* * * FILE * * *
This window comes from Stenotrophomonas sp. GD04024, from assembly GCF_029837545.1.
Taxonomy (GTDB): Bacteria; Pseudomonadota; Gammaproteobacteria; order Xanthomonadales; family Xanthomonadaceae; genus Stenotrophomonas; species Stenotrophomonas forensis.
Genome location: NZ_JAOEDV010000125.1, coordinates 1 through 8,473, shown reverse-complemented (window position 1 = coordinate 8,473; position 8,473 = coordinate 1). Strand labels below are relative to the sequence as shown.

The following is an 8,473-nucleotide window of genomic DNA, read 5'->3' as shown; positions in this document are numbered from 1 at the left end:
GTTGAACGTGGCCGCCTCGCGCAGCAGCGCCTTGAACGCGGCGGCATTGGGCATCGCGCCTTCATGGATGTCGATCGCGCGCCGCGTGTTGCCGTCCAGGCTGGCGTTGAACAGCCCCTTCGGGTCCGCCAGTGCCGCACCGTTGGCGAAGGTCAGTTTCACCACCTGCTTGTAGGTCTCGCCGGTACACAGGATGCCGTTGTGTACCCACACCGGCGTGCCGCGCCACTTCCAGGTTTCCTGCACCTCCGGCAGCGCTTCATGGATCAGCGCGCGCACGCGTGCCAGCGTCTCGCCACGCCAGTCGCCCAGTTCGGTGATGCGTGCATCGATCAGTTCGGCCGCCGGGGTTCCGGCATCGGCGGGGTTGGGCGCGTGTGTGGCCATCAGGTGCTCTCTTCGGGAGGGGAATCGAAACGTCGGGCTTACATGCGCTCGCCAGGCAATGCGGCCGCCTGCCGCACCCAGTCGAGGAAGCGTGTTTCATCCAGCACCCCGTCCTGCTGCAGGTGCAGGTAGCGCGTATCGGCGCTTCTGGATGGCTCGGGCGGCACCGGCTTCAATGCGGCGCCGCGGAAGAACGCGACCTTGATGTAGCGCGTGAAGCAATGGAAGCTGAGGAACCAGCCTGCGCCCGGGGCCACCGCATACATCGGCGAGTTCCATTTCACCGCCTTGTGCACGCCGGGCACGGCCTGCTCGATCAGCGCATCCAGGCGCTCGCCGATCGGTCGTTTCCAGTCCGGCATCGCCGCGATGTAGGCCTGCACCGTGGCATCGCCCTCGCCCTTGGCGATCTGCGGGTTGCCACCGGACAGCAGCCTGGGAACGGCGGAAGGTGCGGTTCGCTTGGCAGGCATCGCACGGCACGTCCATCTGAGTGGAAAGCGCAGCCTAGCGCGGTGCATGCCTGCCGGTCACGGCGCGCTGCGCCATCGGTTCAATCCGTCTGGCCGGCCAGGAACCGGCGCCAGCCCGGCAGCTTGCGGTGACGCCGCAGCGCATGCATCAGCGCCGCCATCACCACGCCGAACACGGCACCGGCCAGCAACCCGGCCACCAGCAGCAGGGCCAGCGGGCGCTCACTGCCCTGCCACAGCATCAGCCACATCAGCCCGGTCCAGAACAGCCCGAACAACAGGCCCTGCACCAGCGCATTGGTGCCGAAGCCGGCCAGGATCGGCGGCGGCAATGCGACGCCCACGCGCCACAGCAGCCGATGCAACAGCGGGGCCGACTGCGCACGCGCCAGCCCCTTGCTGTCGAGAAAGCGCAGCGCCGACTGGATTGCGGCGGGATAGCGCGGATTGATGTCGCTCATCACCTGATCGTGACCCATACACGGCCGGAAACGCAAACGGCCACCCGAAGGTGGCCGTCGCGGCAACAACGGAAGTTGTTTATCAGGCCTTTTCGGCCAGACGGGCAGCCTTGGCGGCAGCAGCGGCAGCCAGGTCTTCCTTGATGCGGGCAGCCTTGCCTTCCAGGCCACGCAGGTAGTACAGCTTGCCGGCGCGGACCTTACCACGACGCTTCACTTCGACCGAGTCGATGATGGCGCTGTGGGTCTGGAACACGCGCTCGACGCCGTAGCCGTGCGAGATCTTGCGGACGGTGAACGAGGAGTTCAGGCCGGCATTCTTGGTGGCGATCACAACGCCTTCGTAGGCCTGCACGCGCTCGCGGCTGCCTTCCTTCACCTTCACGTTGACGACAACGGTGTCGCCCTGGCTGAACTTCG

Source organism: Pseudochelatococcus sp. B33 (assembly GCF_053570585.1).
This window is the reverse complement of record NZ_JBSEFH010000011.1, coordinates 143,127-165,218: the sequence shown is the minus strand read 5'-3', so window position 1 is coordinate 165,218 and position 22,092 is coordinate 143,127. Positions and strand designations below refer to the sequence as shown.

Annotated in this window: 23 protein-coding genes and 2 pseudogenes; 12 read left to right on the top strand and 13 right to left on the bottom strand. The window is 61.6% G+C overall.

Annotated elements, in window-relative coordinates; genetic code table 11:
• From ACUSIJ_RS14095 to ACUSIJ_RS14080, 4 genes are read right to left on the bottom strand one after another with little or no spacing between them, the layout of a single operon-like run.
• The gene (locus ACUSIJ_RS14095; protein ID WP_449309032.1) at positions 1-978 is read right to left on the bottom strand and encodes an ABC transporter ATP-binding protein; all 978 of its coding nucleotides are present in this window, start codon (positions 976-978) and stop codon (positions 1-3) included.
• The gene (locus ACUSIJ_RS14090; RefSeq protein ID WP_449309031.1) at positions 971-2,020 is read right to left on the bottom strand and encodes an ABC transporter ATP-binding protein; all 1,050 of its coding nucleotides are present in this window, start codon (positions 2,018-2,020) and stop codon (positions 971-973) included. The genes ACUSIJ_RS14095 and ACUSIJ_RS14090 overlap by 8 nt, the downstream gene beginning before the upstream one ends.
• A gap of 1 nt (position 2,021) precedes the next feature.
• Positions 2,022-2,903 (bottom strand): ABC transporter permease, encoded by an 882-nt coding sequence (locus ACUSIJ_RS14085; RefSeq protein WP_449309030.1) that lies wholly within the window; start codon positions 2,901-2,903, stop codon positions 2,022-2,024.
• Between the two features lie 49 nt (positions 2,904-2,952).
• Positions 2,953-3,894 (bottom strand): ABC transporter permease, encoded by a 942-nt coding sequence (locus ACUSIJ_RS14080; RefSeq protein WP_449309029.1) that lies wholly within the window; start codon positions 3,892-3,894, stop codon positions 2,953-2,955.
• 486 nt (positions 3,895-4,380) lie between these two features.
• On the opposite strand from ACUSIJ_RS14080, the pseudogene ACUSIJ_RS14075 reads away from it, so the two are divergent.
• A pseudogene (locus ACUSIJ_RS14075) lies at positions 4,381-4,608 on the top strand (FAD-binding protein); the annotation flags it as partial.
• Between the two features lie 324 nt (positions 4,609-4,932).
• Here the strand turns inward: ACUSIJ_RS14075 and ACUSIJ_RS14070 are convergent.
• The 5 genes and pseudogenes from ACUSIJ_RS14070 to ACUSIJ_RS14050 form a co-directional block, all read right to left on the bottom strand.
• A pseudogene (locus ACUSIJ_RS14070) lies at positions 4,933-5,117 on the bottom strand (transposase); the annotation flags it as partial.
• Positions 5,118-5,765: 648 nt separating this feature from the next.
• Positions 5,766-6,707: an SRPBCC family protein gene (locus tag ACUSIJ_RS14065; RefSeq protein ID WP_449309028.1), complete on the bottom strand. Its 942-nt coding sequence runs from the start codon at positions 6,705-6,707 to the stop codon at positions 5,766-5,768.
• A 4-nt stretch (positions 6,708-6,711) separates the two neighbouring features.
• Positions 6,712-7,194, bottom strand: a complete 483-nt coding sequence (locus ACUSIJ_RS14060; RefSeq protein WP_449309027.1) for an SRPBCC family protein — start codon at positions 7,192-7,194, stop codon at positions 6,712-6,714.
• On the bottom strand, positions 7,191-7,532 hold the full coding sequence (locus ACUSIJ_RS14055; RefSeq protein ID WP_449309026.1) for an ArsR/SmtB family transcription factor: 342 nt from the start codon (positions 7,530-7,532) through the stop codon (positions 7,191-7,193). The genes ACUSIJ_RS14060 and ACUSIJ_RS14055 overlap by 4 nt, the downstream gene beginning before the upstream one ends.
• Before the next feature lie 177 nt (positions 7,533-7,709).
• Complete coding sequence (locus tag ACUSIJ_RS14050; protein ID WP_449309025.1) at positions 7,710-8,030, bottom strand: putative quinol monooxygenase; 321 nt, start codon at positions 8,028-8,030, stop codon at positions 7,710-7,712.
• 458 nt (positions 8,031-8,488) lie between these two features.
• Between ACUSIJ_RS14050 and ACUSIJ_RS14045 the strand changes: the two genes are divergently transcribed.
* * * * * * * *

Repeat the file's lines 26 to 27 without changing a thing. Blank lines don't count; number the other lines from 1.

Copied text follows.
• A 4-nt stretch (positions 6,708-6,711) separates the two neighbouring features.
• Positions 6,712-7,194, bottom strand: a complete 483-nt coding sequence (locus ACUSIJ_RS14060; RefSeq protein WP_449309027.1) for an SRPBCC family protein — start codon at positions 7,192-7,194, stop codon at positions 6,712-6,714.